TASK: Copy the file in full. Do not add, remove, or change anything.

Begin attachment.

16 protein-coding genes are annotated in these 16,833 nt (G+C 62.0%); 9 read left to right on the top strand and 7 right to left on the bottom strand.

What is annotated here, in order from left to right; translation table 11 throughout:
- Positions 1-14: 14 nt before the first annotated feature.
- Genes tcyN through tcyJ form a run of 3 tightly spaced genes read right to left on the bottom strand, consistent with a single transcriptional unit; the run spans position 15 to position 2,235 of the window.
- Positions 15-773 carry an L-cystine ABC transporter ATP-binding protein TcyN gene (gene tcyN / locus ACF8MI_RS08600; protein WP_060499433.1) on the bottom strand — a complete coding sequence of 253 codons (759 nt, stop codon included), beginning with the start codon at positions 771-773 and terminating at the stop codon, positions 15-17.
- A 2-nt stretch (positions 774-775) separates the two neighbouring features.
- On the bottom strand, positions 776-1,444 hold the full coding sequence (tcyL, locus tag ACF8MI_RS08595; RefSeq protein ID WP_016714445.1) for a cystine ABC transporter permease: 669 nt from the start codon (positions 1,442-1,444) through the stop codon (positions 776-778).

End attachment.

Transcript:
16 protein-coding genes are annotated in these 16,833 nt (G+C 62.0%); 9 read left to right on the top strand and 7 right to left on the bottom strand.

What is annotated here, in order from left to right; translation table 11 throughout:
- Positions 1-14: 14 nt before the first annotated feature.
- Genes tcyN through tcyJ form a run of 3 tightly spaced genes read right to left on the bottom strand, consistent with a single transcriptional unit; the run spans position 15 to position 2,235 of the window.
- Positions 15-773 carry an L-cystine ABC transporter ATP-binding protein TcyN gene (gene tcyN / locus ACF8MI_RS08600; protein WP_060499433.1) on the bottom strand — a complete coding sequence of 253 codons (759 nt, stop codon included), beginning with the start codon at positions 771-773 and terminating at the stop codon, positions 15-17.
- A 2-nt stretch (positions 774-775) separates the two neighbouring features.
- On the bottom strand, positions 776-1,444 hold the full coding sequence (tcyL, locus tag ACF8MI_RS08595; RefSeq protein ID WP_016714445.1) for a cystine ABC transporter permease: 669 nt from the start codon (positions 1,442-1,444) through the stop codon (positions 776-778).